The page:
The Seventh Doctor has a bad habit of throwing his companions into the thick of it, but tossing Hex and Ace into one of Oliver Cromwell’s bloodiest Irish sieges as a training exercise is a bit rough even by his standards. Even in full awareness of history, Ace and Hex refuse to leave without giving whatever help they can.

The Doctor’s strict injunction against fighting for either side doesn’t last long; as soon as he leaves to help a pregnant woman Ace arms herself for protection and leads Hex to the barricades. When the fighting ends, Hex has been conscripted into Cromwell’s army, trying to change his ways while Ace ended up in the thick of the fighting. The Doctor, left behind, sadly begins looking for his companion’s bodies.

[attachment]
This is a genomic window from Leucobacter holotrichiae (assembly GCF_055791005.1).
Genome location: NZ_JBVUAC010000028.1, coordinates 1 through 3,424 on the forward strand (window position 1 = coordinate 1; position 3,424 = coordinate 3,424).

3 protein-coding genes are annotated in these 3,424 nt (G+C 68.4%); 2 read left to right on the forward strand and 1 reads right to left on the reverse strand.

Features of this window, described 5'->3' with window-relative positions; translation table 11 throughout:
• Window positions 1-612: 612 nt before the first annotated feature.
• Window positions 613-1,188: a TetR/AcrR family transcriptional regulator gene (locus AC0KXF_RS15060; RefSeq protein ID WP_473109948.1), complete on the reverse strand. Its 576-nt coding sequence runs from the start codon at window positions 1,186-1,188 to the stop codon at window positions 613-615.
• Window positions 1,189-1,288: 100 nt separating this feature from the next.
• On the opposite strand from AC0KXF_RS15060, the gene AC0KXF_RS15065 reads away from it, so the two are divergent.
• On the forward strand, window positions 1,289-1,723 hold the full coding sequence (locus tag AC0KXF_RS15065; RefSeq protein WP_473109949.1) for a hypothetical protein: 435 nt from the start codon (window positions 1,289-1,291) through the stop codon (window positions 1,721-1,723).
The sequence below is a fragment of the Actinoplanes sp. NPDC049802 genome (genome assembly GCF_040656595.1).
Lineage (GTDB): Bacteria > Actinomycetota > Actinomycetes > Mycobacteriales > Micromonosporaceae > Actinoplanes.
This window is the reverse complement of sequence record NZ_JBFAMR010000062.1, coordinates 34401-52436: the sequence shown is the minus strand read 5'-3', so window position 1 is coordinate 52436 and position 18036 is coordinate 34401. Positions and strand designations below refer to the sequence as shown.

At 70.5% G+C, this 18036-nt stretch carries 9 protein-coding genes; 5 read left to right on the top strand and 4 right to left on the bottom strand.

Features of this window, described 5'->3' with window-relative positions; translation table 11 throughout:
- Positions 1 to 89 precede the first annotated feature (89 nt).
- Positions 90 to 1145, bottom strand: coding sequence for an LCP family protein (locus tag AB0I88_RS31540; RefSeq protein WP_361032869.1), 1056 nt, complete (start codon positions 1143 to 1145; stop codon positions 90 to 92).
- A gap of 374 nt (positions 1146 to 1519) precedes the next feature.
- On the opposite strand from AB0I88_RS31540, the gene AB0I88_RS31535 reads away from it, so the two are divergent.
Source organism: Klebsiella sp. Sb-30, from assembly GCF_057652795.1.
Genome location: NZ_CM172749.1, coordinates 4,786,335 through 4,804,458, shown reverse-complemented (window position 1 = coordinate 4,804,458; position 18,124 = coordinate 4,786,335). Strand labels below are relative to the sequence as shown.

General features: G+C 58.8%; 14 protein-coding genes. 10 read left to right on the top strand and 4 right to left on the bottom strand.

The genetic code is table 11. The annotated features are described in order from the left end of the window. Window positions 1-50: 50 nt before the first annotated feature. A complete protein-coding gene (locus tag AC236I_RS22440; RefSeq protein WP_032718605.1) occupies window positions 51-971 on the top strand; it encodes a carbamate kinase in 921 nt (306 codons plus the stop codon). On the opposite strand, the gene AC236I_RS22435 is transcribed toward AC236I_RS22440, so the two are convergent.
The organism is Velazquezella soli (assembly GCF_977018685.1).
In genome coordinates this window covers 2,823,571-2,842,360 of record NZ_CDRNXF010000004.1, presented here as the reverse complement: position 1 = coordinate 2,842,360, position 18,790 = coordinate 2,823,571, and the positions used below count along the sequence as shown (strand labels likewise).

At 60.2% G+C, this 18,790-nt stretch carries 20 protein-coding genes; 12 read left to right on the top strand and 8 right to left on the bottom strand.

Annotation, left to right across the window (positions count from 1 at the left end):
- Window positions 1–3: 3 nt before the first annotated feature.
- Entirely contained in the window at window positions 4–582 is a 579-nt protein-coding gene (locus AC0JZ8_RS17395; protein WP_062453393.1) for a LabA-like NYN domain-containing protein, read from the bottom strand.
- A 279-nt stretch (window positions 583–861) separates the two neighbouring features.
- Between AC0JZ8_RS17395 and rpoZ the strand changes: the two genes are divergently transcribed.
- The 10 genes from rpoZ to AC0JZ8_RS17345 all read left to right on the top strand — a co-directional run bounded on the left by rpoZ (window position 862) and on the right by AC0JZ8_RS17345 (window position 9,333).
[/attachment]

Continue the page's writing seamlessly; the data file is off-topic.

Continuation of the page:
To some degree the listener can be reassured that no horrific fate will befall the companions because the story is told in flashbacks as a traumatised Hex tries to process what happened. More accurately, nothing too terrible will happen to Hex or Ace. When you want a historical baddie it’s hard to do nastier than Oliver Cromwell. This is why it’s one of Big Finish’s rare true history stories; no aliens, no extraterrestrial technology, no mad scientists – they’d all pale against the atrocity of reality.

For all the violence, it’s a surprisingly thoughtful story, presenting all of the reasons and rationalisations that occur in a war. Each side is personalised without romance and dumped into the listener’s ears, leaving you, like Hex and Ace, pondering the darkest side of human nature.

The Settling (by Simon Guerrier; starring Sylvester McCoy, Sophie Aldred, Philip Olivier) was released by Big Finish Productions in May 2006.